Then when the Iraqis realized they can not win the war, and after being pushed back from Iranian territories, they offered peace talks. That was, if I remember correctly, in 1982 or 1983 . Had the Iranian regime accepted this, without a doubt Iraq would have been condemned as the aggressor and forced to pay war reparations and we would have been a few hundred thousand richer in the number of young lives not lost in the following bloody years. However, Khomeini had other ideas. The opposition had to be destroyed completely and under what better disguise than war? No wonder he called the war a blessing from the heavens.

Most of those who served in the war, especially after regaining control of Iranian territories, went there against their will. They did not want to "defend Islam = Khomeini" and wash themselves in the waters of the Tigris on their way to "freeing Jerusalem" while firing Israeli weapons. They were the victims of this regime and not its willing heroes. Most of them would have preferred to have been somewhere in Europe or America praising the ones who "defended the country so bravely" and lost their lives in the process. Praising the victims of this regime does not make you a patriot! It could very well make you a hypocrite!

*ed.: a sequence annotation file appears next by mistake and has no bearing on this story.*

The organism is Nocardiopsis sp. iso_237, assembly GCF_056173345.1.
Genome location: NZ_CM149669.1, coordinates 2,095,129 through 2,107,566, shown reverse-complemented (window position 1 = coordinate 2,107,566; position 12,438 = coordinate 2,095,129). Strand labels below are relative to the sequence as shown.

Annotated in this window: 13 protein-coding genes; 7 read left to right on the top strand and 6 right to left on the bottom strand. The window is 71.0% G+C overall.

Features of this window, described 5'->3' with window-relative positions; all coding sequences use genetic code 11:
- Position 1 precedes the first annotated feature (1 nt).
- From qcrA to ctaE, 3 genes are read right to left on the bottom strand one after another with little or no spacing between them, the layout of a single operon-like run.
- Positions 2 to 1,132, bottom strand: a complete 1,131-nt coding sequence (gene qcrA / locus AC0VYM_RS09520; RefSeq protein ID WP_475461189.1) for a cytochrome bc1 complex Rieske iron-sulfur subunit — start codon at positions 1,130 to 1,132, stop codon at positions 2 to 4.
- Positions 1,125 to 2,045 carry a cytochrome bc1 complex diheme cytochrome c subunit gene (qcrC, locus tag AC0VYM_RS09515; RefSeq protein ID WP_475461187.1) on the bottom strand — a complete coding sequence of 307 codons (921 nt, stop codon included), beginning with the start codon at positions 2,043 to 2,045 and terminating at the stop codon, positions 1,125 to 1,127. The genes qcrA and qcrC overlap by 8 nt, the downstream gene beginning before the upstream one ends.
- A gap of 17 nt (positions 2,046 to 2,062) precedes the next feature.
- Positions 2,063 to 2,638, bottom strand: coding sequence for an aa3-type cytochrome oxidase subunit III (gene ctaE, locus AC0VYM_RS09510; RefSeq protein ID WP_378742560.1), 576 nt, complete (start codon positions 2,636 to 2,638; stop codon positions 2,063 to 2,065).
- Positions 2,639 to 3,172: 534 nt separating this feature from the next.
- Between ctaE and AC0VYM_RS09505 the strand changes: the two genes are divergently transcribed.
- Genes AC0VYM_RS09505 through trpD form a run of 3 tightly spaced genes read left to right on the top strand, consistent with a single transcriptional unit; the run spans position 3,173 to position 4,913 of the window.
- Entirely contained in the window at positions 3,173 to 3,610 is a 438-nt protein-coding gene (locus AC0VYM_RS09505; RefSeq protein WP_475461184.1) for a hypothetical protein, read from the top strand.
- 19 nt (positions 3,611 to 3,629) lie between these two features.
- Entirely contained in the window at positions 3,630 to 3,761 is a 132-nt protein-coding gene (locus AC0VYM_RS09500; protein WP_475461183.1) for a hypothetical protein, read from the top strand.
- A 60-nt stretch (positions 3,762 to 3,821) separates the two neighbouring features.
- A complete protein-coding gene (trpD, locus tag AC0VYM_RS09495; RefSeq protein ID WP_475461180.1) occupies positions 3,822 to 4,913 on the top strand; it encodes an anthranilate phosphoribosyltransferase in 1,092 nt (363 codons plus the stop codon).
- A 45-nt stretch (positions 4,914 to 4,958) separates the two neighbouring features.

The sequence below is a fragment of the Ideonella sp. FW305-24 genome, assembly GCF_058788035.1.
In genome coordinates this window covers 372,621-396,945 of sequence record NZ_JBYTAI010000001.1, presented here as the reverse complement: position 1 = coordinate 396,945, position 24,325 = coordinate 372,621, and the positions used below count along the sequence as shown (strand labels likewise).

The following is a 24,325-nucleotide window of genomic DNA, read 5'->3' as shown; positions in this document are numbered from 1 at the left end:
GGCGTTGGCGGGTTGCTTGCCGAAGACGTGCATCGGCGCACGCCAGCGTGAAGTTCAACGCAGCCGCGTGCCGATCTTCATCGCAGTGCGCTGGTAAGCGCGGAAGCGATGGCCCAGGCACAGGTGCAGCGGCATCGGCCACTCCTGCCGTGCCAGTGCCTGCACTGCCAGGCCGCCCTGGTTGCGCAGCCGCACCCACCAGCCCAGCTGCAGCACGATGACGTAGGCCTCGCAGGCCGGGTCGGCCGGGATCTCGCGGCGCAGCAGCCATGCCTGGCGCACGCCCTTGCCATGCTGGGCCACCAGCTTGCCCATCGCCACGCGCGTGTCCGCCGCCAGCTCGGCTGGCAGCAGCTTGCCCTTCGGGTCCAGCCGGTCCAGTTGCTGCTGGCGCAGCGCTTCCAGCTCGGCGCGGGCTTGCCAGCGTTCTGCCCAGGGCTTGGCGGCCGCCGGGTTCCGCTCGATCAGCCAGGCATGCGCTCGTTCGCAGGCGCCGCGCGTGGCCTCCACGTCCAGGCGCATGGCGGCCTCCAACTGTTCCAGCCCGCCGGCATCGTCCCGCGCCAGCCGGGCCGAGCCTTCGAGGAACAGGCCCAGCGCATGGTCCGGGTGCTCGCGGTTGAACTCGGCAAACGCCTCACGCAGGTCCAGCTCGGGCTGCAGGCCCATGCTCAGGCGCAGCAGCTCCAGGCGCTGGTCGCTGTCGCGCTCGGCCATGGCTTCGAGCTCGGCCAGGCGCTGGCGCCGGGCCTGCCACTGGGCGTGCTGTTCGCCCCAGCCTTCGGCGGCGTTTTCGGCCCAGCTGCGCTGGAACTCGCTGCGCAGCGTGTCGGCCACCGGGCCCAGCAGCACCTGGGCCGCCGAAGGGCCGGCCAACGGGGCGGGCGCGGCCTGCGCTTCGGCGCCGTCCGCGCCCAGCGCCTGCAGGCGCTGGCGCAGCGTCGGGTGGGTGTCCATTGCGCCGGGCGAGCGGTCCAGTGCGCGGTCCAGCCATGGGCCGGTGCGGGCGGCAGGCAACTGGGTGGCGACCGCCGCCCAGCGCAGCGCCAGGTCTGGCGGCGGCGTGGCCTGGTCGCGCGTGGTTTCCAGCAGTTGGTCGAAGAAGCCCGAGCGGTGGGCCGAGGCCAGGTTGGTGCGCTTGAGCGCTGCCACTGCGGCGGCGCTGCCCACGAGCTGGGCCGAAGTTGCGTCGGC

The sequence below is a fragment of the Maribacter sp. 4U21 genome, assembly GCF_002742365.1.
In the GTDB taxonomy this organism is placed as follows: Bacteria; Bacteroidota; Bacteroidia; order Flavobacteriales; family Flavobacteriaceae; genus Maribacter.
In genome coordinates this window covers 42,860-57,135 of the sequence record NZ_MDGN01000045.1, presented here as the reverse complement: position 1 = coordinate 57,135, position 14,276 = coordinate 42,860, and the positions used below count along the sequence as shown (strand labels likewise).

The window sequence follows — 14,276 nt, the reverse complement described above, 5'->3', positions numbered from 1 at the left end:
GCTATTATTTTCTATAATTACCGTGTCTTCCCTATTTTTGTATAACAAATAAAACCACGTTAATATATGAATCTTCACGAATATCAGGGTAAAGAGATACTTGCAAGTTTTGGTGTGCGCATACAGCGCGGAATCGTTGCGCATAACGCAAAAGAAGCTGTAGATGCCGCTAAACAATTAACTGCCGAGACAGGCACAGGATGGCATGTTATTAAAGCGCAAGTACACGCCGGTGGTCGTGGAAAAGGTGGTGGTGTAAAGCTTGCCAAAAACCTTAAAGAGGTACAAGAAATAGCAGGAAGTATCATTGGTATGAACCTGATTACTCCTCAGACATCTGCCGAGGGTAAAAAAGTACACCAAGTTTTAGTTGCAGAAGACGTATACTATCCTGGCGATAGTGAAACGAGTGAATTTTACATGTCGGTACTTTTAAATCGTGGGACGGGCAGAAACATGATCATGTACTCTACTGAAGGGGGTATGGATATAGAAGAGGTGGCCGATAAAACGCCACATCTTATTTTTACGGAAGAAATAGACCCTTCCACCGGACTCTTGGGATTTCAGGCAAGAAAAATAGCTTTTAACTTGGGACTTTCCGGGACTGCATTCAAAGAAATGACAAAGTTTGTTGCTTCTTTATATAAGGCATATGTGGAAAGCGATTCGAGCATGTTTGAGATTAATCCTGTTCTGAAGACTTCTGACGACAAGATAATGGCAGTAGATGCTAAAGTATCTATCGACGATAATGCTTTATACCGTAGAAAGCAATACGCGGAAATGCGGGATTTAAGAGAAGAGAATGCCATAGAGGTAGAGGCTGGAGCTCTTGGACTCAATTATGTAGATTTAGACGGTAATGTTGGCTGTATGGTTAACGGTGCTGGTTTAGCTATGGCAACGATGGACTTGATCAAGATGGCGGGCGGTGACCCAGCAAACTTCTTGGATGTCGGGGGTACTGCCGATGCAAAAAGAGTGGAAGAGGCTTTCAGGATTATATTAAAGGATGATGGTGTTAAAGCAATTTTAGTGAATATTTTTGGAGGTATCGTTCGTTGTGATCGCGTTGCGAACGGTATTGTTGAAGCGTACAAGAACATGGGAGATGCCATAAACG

Well I think enough has been said. This will probably raise the blood pressure of so many of our "staunch nationalists" who are willing to sell their country at any price to the highest bidder. I have said my part and for that I feel a bit better. The ball is in your court now!

Comment for The Iranian letters section
Comment for the writer Mehrdad Pishehgar